Keywords: vote buying, political economy, campaign promises.
    JEL: P16 C72
  2. By: Eddie Dekel; Matthew O. Jackson; Asher Wolinksy
    Abstract: We examine the consequences of lobbying and vote buying, assuming this prac- tice were allowed and free of stigma. Two "lobbyists" compete for the votes of legislators by offering up-front payments to the legislators in exchange for their votes. We analyze how the lobbyists' budget constraints and legislator preferences determine the winner and the payments.
    Keywords: vote buying, lobbying, legislatures, political economy.
    JEL: P16 C72
  3. By: Ascensión Andina-Díaz; Miguel A. Meléndez-Jiménez
    Abstract: We present a model of participation in elections in small networks, in which citizens su¤er from cross-pressures if voting against the alternative preferred by some of their social contacts. We analyze how the existence of cross-pressures may shape voting decisions, and so, political outcomes; and how candidates may exploit this e¤ect to their interest.
    Keywords: Network; Voting; Cross-Cutting.
    JEL: D72
  4. By: Bard Hastad
    Abstract: When making collective decisions, principals (voters or districts) typically benefit by strategically delegating their bargaining and voting power to representatives different from themselves. There are conflicting views in the literature, however, of whether such a delegate should be "conservative" (status quo biased) or instead "progressive" relative to his principal. I show how the answer depends on the political system in general, and the majority requirement in particular. A larger majority requirement leads to conservative delegation, but "sincere" delegation is always achieved by the optimal voting rule.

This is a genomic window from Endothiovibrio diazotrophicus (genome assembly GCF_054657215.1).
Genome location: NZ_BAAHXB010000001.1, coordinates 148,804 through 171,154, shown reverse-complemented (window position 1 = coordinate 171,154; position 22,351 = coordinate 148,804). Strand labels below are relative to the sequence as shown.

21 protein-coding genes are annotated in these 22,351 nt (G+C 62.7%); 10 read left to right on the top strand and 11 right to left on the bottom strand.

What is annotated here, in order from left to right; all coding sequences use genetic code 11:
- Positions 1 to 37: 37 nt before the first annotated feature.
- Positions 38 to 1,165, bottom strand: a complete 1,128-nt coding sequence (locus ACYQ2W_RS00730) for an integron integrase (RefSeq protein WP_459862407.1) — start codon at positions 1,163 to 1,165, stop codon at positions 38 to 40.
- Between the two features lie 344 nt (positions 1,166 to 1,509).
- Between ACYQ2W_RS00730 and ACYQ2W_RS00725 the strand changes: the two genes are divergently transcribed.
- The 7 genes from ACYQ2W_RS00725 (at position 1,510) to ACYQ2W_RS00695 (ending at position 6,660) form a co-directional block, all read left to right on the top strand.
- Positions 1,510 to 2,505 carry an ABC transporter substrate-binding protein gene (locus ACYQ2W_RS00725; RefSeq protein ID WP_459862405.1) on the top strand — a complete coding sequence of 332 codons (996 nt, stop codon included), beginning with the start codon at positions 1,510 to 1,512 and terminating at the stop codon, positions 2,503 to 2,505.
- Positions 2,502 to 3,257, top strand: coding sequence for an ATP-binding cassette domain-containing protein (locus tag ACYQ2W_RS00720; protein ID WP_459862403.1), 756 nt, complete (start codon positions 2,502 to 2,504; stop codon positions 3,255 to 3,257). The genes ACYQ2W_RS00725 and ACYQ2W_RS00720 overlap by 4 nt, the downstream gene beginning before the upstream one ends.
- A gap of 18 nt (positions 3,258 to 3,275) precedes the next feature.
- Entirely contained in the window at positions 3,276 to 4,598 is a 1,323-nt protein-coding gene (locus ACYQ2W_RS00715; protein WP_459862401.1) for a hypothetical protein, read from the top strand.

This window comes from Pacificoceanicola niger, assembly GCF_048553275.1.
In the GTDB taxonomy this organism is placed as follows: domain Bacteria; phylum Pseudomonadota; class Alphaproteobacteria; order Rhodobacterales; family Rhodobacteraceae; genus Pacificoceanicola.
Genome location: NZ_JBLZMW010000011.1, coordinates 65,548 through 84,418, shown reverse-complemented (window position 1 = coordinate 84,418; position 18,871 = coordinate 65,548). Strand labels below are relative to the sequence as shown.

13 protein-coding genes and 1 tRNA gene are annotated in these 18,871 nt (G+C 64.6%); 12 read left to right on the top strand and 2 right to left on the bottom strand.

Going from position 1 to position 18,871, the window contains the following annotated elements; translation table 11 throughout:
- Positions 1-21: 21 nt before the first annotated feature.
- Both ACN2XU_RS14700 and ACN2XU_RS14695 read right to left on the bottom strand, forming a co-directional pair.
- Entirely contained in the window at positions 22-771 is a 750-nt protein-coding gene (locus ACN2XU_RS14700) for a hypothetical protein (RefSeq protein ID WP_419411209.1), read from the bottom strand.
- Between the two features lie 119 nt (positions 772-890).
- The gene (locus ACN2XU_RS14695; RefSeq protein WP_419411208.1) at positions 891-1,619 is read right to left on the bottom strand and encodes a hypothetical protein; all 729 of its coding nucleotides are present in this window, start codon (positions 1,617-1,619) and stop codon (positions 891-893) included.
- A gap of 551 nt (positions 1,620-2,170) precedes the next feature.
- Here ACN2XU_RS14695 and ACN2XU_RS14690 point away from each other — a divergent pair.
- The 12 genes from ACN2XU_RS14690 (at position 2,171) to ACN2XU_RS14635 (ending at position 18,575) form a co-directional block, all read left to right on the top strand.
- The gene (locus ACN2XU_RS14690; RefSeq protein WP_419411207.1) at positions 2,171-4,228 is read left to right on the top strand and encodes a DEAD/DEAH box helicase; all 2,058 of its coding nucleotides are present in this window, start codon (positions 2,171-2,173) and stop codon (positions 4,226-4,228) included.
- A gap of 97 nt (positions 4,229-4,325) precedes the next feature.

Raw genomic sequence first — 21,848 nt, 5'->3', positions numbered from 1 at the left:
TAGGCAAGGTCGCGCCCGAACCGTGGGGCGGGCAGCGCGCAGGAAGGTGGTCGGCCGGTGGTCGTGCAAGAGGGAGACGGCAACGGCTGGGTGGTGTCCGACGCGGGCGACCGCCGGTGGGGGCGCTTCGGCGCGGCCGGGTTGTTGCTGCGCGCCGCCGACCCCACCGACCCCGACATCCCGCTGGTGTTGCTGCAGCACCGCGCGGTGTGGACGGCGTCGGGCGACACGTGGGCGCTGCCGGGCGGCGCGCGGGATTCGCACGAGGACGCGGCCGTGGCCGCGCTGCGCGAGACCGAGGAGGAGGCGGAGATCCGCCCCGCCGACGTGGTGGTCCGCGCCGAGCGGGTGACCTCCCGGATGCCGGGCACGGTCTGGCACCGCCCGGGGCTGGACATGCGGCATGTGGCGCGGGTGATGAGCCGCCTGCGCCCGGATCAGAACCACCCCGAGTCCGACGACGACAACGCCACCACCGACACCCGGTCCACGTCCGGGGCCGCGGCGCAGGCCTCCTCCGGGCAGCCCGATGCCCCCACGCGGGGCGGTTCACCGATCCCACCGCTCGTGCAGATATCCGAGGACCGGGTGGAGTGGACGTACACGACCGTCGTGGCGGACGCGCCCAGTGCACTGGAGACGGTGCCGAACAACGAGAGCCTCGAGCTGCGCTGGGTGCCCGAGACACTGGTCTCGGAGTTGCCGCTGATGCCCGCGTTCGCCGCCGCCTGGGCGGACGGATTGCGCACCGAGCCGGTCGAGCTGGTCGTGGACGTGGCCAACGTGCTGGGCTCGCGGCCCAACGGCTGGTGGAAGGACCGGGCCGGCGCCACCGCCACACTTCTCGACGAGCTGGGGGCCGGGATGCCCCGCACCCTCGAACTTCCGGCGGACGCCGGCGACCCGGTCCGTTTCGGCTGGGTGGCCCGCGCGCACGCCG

Keywords: Strategic delegation, collective decisions, voting rules
    JEL: D71 D72 F53 H11
  5. By: Philip Bond (Finance Department, The Wharton School, University of Pennsylvania); Hülya Eraslan (Finance Department, The Wharton School, University of Pennsylvania)
    Abstract: Prior research on “strategic voting” has reached the conclusion that unanimity rule is uniquely bad: it results in destruction of information, and hence makes voters worse off. We show that this conclusion depends critically on the assumption that the issue being voted on is exogenous, i.e., independent of the voting rule used. We depart from the existing literature by endogenizing the proposal that is put to a vote, and establish that under many circumstances unanimity rule makes voters better off. Moreover, in some cases unanimity rule also makes the proposing individual better off even when he has diametrically opposing preferences. In this case, unanimity is the Pareto dominant voting rule. Voters prefer unanimity rule because it induces the proposing individual to make a more attractive proposal. The proposing individual prefers unanimity rule because the acceptance probabilities for moderate proposals are higher.
    Keywords: Strategic voting; agenda setting; multilateral bargaining
    JEL: C7 D7 D8
    Date: 2004–09–01
  6. By: Vilalta y Perdomo, Carlos J. (Tecnológico de Monterrey, Campus Ciudad de México)
    Date: 2007–03
  7. By: Mark Weisbrot; David Rosnick; Luis Sandoval; Carla Paredes-Drouet
    Abstract: This report analyzes the recounted sample from Mexico's presidential elections and raises questions about the electoral process.
    Date: 2006–08
  8. By: Nicola Persico; José Carlos Rodríguez-Pueblita; Dan Silverman